The Ancient Yet Modern Practice That Can Change Your Life
The art of sharing a story.
Posted Jan 26, 2018
Today, I wake up early, put my earphones in and set to work. I am immediately bombarded with the urgency of news, the chatter of the pundits and the wash of ads carefully “curated” just for me. (Do I really need that new pair of shoes?) Even when I set down my earphones and enter the busy morning in my home, I notice how preoccupied my mind and spirit are with a work meeting I have later on, the trip to the vet with our pup and what to make for dinner tonight.
The world, in all its pleasures and complications, swirls constantly around us, causing distraction and sometimes even pain: an aching, gnawing worry we are not doing the right thing or keeping up in some fundamental way. Lately, I’ve been noticing this more and more and I decided to do something about it. All the helpful articles and blogs about simplifying life didn’t really work for me because in truth I also love the hectic nature of my life. Our adult children and all the cousins, the pup, and the work—it’s all part of what makes life joyous and meaningful.
The act of doing these things and thinking about them is also my greatest joy. I love a packed email inbox as it means I am busy with my work. The messages piling up on social media or even the alerts from the ads sometimes amuse and entrance me (yes, I do think those shoes are a great color!). Simply telling me to cut back or cut down, to learn ways to pare back the emails are not good advice. I love the messiness of my life and I also need a respite at times. Both these things are true.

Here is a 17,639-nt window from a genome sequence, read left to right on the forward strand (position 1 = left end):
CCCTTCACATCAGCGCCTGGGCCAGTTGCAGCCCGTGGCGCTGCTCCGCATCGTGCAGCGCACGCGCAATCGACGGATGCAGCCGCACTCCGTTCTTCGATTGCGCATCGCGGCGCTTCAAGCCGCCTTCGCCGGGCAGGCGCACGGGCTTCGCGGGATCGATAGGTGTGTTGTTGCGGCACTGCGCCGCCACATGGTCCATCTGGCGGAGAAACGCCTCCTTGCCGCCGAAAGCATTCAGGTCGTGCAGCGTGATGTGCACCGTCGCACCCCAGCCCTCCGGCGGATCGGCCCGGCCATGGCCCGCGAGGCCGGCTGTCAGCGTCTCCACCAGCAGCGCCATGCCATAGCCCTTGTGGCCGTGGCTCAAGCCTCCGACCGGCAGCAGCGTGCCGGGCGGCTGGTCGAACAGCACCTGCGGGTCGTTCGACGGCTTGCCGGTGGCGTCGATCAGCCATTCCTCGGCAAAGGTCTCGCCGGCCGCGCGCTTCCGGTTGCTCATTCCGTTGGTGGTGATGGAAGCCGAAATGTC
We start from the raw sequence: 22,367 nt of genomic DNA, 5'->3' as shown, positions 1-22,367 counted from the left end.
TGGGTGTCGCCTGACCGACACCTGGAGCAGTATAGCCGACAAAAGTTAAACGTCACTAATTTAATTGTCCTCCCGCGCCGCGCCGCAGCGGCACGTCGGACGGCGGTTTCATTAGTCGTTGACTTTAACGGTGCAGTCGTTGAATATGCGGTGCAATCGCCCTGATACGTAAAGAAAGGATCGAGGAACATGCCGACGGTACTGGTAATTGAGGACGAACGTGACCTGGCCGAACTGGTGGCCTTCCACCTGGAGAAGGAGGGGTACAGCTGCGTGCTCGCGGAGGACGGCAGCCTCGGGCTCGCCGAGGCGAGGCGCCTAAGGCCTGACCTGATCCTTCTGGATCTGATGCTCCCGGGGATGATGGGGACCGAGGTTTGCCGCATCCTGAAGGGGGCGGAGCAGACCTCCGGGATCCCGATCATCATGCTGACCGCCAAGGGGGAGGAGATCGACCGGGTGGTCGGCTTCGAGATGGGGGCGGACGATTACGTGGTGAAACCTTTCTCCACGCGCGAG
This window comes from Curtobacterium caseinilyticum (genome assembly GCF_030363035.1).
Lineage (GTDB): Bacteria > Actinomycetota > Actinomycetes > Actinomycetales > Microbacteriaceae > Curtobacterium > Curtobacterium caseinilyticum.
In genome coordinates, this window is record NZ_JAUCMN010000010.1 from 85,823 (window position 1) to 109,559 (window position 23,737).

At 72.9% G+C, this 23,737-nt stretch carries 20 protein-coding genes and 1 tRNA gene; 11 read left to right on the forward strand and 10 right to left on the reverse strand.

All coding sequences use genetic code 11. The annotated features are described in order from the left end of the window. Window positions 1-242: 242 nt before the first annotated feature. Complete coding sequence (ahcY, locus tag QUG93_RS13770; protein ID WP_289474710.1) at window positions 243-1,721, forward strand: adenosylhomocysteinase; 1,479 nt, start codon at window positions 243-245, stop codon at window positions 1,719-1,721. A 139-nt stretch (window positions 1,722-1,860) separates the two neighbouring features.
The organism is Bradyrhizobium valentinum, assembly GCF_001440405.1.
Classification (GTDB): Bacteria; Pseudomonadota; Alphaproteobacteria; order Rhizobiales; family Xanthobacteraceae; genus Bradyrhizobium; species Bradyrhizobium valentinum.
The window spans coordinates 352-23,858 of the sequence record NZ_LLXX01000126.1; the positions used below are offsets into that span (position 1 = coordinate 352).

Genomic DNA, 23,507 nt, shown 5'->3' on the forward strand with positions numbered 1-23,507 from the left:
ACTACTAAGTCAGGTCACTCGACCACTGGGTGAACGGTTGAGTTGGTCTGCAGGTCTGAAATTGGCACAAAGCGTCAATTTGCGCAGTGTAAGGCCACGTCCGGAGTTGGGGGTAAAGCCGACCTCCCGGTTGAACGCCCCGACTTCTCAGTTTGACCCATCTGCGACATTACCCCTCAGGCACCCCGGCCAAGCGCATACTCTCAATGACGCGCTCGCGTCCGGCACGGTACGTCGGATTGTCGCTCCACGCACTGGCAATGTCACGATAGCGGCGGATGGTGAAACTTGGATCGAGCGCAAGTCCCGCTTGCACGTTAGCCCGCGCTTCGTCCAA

Then, in the midst of this self-reflection, I have a revelation. There is an ancient practice, a practice I spend my life talking about and it is the practice that brings me to the greatest sense of peace and joy as an educator. This practice is called the read aloud. It is, simply described, the art of sharing a story with another, without any strings attached, not about instruction or testing or proving oneself in some way, but instead, it is about marinating the child in the power of story and/or words. It is the moment when the human voice is carrying with it the power of the text. Two profoundly meaningful influences on the child’s life: the beloved voice and a treasured text.
I decide to take this teaching more fully into my own life. I ask my husband to join me in this practice. Each morning now, I receive a poem to my inbox from the amazing Poem-a-Day poets.org site and we spend time reading it aloud. I also notice that when we read each other political blogs aloud to one another our conversation enlivens and we feel less alone in our preoccupation with the world. So we have added time for those read alouds too. We are not blocking the noise, but we are finding a community in it by placing a read aloud ritual into our lives.
The practice of sharing stories goes back to our ancestors, perched around a flame in the forest, sharing the day’s meal, and bonding together—sometimes mystical, sometimes realistic; stories that housed wisdom in words and deliveries; humor, drama, history and human imagination at its richest and most colorful. These exchanges and interactions laid the foundation for all of human culture. Our religions, musical and artistic styles, literature, political and philosophical ideologies and much, much more grew from within those circles of people and the ancient fires of a story shared.
It’s why we love hearing our elders tell the same story again and again, even though we know it by heart. It’s why podcasts like Radiolab and The Moth are so popular. It’s why children will run towards me when they see me pulling a book out from my bag. Sharing stories stirs deep feelings of connection, belonging, and community within us. The oral tradition is enduring in our collective culture, no matter the next step in technology. It is an essential aspect of what it means to be human.